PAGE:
I really have been terrible at blogging lately. Here are the things I have meant to write about and haven't:
1. Cuba, but mainly how I think Fidel is really dead, and has been since the end of October. Seriously. Those pics of him and Hugo aren't fooling anyone.
2. Cuban cheese
3. Buenos Aires and how I might work there this summer
4. Other important, non-Cuba and non-Latin America related topics that aren't springing to mind at the moment
None of these things got written about, obviously, but since I'm in New York visiting Hoolia, I might as well write about that, right? I was here last weekend too, for the twins' birthday, which was really fun, obviously. So much fun, in fact, that I decided to come back this weekend since our semester is still at the point where I can get away with doing absolutely no schoolwork for an entire weekend. Well, actually, the semester has never been like that, but I do it anyway.
I drove up here on Friday with my law school friend Karen, and given that I had abused myself on Thursday night by going to a boozy firm reception and then dancing my butt off at bar review, I was not prepared to go out on the town in New York on Friday night. So Julia and I had her friend from CNN over, and we watched Season 3 of Arrested Development, which sent Julia and I into hysterics and left her friend rather unimpressed. (Best part of the entire season? "Mock Trial with J. Reinhold," featuring William Hung and his Hung Jury. If you're not an Arrested Development fan, please become one immediately.)
On Saturday, I went running along the river. It was chilly but rewarding because there were so many cute guys out running on that river. It was like a running-shoe modeling casting call or something -- very inspiring. I came back and showered and Hoolia and I decided to do something cultural for a change and go to the MOMA. On the way there we stopped at a deli for sandwiches and drinks, and somehow I managed to lose all circulation in my hands while drinking my bottle of diet coke (it was icy!!!) and thus spent the entire subway ride to the MOMA with my fingers stuck under my armpit, trying to regain color and feeling. People stared.
The MOMA was great because Julia (plus four guests) get in for free with her corporate pass, so I saved $$$ and got to see great art. Well, some great art, and some large canvases painted black, and of course, some neon tube lights. That's right, neon tube lights. There was one "piece" that was a pink tube of neon light in the corner of a room. People were standing in front of it listening to audio commentary on the artist's inspiration and technique, and I was barely resisting the urge to snatch those audio things out of their hands and yell, "IT'S JUST A PINK LIGHT, YOU PINHEADS!" But I didn't, because clearly I am just an ignorant f*** who does not appreciate great art. And, as Julia pointed out, I am just jealous that I didn't think of it first.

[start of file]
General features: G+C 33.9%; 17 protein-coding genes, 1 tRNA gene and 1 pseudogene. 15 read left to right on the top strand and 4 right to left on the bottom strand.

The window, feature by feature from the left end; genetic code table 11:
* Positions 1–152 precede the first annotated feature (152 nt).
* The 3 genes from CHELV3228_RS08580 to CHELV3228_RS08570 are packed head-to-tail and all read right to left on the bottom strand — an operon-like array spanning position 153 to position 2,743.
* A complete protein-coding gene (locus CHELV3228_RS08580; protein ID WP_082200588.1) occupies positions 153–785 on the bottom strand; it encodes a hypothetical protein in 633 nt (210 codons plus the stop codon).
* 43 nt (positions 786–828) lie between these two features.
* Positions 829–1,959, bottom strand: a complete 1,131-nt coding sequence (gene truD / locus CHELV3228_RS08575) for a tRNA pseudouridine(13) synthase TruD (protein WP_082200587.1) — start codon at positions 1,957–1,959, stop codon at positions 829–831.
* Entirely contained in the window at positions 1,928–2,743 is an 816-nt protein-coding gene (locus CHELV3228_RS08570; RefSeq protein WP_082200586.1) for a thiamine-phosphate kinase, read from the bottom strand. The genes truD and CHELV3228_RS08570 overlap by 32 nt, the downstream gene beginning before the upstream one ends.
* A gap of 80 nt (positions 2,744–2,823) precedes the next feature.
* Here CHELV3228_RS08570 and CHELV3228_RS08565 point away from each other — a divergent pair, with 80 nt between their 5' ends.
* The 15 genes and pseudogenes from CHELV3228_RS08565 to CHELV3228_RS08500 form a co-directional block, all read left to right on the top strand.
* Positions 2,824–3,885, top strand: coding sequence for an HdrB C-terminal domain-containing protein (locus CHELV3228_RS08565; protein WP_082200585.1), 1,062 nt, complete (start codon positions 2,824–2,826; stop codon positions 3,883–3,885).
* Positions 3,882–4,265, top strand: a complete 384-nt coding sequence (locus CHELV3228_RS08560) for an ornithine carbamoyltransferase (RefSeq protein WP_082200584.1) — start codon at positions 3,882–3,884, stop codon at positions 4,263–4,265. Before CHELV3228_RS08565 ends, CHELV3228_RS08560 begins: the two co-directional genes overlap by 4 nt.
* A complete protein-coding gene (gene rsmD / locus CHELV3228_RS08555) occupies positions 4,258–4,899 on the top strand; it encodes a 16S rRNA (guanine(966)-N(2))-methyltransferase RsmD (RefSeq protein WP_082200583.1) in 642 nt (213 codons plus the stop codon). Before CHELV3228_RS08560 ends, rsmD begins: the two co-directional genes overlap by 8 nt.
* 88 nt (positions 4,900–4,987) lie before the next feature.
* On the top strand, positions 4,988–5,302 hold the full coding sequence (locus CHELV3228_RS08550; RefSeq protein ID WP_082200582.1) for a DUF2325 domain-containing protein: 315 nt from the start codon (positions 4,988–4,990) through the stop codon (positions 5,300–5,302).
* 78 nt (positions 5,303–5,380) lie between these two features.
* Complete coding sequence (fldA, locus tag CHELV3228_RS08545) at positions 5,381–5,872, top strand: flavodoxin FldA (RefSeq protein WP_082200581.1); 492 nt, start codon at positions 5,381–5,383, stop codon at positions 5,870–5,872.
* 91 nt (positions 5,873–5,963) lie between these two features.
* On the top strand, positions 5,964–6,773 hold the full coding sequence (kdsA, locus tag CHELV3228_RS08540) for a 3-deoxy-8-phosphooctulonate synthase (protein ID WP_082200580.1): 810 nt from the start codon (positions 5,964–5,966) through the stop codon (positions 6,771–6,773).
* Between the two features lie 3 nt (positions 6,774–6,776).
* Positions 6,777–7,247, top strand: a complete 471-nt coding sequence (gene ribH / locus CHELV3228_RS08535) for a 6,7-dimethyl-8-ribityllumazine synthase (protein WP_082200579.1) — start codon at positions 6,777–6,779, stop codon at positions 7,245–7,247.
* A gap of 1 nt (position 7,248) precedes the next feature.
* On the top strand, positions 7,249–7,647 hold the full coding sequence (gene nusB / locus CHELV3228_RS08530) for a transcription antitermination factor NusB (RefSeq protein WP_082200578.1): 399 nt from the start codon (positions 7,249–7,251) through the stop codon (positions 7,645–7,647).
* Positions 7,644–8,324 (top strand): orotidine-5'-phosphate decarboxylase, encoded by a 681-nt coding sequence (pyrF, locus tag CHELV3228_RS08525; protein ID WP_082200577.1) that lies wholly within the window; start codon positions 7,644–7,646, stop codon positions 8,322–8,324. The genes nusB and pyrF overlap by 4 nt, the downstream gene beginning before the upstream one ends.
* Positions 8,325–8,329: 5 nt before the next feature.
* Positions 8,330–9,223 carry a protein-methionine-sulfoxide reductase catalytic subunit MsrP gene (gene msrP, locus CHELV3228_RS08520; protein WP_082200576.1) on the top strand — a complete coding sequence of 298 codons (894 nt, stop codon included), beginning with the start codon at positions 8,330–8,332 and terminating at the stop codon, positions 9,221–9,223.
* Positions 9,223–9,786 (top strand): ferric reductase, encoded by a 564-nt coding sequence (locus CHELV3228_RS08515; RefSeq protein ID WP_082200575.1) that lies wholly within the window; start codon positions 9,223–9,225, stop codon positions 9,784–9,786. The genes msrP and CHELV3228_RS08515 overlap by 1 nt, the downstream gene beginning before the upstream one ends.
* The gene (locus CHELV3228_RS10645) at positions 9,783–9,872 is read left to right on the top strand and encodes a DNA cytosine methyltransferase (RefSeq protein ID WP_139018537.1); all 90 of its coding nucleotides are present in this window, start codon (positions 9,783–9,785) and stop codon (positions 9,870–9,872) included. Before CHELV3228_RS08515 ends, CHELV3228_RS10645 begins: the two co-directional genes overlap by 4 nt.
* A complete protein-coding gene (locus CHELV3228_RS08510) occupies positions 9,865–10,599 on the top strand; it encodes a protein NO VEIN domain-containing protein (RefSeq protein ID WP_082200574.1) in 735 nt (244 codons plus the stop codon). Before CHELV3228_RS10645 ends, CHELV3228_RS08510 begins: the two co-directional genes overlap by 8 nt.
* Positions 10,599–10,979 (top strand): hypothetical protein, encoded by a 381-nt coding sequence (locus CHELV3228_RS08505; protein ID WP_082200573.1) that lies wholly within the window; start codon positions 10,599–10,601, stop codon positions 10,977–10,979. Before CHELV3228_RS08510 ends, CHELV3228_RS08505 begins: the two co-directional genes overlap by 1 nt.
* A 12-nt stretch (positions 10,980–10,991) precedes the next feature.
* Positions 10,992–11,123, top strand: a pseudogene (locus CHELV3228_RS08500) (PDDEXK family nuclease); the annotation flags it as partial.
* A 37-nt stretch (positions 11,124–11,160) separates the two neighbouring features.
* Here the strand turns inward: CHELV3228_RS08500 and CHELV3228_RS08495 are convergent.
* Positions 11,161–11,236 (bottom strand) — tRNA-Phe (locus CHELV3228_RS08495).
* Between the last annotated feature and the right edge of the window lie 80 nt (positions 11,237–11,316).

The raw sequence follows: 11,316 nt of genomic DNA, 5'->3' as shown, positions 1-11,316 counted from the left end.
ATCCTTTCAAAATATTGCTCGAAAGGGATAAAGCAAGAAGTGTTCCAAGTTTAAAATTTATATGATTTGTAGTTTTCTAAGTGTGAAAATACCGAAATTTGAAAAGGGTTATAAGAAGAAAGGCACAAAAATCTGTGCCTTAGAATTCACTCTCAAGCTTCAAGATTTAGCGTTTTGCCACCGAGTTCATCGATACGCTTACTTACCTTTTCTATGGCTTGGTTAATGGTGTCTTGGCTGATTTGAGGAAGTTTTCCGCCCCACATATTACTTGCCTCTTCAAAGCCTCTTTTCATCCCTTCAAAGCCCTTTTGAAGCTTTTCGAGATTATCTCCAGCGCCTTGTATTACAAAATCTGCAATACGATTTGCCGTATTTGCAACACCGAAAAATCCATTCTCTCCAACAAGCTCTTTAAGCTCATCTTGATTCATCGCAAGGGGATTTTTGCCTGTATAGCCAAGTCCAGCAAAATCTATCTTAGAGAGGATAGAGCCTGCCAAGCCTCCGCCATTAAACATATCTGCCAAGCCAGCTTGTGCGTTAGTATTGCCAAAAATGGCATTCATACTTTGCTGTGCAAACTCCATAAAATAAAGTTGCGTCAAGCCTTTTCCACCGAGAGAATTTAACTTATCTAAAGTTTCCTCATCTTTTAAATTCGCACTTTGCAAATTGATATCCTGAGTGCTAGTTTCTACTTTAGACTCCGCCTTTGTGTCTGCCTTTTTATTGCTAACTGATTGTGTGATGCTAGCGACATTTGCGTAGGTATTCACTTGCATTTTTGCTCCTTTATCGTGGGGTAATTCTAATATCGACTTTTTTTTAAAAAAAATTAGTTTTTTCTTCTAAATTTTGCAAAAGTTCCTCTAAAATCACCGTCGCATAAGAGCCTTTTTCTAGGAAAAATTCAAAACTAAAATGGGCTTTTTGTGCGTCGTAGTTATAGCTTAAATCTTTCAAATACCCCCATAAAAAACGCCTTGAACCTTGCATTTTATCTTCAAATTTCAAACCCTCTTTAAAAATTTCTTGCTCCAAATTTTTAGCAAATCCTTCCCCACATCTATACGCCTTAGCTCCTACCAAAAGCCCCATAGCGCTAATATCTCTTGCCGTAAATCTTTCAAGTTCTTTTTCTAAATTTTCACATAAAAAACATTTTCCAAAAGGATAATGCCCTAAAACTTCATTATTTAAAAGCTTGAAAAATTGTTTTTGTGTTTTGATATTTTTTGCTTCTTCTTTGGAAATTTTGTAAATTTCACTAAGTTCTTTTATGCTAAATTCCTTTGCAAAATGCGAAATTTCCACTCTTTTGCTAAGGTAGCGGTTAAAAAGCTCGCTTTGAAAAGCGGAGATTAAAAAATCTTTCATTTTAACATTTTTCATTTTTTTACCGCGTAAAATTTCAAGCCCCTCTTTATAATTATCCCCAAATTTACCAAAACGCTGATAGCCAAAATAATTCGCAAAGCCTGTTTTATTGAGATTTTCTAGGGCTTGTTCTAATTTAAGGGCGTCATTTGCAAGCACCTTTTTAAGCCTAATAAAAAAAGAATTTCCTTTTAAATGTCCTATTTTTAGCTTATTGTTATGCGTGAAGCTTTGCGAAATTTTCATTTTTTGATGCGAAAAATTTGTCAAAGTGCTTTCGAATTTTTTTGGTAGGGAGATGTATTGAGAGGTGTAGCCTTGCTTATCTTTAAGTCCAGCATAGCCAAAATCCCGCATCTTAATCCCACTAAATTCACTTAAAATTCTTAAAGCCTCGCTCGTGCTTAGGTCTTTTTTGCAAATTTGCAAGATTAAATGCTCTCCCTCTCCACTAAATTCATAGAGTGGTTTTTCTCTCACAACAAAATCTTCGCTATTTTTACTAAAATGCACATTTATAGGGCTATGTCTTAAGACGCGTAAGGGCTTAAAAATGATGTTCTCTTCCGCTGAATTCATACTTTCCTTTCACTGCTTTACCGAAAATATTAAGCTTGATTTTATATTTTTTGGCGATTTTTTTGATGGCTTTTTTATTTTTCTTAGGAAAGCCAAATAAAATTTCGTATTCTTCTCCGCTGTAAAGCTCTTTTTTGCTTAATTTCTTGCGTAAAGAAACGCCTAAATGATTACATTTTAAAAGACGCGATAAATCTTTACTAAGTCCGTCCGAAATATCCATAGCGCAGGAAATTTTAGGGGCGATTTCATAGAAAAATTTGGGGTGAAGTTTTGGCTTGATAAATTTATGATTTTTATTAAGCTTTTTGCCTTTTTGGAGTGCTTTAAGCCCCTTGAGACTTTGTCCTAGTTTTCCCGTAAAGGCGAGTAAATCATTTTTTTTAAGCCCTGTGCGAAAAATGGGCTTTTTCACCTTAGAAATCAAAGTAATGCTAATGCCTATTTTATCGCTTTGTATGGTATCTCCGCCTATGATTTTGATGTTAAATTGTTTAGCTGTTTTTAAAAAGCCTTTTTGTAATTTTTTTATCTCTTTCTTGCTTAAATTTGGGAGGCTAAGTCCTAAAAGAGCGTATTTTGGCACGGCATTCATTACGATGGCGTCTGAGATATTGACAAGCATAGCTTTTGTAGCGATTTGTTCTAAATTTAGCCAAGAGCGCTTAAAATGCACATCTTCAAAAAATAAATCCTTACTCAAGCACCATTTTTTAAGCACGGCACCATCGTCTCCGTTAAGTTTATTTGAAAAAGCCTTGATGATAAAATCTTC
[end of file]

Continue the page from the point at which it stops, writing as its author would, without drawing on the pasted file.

Neon lights aside, there were some great pieces of art there: Van Gogh's "Starry Night," for example, and tons of Picasso, Monet, Seurrat (love that pointillism), Warhol (love those soup cans), Rousseau, O'Keefe, and on and on. I guess the least inspiring part of the whole museum was the "Architecture and Furniture" section, which was mainly beat up couches and desk lamps sitting around. People seemed very impressed. I wasn't.
After all of our art-viewing, we were tired -- it's hard being so culturally engaged -- so we came back to the apartment and watched "The White Rapper Show" for a while. I pretended to do research for school for like 10 minutes but ended up researching restaurants for us to go to that night. We went to a Venezuelan place called El Cocotero, which had delicious food, including yuca frita, one of my favorite things in the world. Yum. Afterwards we went to a Stanford party, where I somehow ran into a friend who I met at camp in Kentucky when I was 17. So THAT was weird. Smalllll world.
Now I'm about to go back to Cambridge, which is not exciting. Back to reality.